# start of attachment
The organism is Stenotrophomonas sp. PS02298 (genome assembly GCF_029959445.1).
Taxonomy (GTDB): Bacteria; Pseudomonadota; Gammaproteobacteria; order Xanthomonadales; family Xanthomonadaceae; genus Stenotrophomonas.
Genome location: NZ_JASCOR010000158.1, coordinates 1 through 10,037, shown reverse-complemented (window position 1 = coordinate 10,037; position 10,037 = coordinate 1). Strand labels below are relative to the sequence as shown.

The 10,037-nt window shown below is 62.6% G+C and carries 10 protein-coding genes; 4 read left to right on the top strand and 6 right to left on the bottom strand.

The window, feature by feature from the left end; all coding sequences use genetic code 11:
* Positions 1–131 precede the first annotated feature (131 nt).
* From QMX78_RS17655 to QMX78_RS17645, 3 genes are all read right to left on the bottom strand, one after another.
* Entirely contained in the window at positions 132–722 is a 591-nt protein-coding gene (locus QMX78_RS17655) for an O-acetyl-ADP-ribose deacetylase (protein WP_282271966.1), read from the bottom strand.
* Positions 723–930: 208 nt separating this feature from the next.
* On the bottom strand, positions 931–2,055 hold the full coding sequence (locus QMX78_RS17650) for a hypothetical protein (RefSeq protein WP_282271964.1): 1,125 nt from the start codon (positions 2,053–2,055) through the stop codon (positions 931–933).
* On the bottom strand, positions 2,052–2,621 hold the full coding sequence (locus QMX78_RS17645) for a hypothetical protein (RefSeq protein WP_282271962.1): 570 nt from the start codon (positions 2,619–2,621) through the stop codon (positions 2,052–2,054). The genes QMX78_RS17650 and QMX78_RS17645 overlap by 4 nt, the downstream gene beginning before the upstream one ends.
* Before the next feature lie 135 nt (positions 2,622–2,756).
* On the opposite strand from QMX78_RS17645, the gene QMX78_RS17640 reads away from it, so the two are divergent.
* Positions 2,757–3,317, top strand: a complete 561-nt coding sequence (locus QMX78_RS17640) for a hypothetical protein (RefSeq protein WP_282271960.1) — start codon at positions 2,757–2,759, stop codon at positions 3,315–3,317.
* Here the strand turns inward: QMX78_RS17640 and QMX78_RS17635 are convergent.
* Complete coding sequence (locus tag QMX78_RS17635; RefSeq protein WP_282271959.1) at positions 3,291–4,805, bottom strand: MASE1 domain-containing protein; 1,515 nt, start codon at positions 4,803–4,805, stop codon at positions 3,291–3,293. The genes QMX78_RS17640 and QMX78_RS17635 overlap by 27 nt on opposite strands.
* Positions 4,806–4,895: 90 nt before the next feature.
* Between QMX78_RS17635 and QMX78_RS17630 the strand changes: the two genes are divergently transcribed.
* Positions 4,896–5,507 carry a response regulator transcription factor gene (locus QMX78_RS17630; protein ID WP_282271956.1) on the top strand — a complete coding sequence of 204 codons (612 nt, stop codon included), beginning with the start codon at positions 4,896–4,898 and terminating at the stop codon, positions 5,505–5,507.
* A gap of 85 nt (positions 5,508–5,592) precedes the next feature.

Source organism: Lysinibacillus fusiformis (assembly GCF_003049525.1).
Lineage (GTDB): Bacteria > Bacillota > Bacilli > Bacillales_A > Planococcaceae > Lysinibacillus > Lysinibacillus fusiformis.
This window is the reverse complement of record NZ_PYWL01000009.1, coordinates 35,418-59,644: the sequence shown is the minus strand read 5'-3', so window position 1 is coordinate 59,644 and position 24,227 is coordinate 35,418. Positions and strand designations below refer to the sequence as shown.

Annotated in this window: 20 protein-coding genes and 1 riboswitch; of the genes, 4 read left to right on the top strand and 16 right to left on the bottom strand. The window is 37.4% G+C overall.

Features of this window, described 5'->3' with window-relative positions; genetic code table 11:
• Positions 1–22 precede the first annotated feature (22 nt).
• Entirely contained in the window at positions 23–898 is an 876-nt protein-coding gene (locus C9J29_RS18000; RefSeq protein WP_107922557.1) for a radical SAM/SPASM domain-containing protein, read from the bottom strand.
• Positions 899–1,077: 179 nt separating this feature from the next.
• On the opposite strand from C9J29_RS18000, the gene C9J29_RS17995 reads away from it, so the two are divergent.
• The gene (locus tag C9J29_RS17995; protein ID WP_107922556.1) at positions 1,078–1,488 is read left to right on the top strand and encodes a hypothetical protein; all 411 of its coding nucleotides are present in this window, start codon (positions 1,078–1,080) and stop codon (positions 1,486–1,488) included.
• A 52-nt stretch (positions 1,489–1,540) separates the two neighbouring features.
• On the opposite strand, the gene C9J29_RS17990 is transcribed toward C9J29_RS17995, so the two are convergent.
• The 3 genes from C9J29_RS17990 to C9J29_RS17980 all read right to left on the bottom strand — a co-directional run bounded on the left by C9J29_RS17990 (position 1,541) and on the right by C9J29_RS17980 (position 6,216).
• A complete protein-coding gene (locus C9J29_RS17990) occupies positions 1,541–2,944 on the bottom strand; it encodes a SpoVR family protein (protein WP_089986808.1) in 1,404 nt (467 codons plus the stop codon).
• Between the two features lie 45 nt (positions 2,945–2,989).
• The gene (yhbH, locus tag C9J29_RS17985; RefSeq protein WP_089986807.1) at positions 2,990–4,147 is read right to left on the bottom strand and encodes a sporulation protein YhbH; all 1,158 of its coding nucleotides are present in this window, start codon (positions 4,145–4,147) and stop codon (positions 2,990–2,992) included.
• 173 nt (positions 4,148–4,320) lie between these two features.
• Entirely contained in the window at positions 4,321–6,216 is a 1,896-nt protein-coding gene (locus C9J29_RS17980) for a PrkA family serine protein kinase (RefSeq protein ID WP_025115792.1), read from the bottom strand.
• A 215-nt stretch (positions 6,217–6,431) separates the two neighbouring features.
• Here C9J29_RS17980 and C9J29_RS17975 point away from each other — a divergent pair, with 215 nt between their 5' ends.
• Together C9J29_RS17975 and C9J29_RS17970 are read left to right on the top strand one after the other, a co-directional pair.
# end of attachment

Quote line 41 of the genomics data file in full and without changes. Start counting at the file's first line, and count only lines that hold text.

• Together C9J29_RS17975 and C9J29_RS17970 are read left to right on the top strand one after the other, a co-directional pair.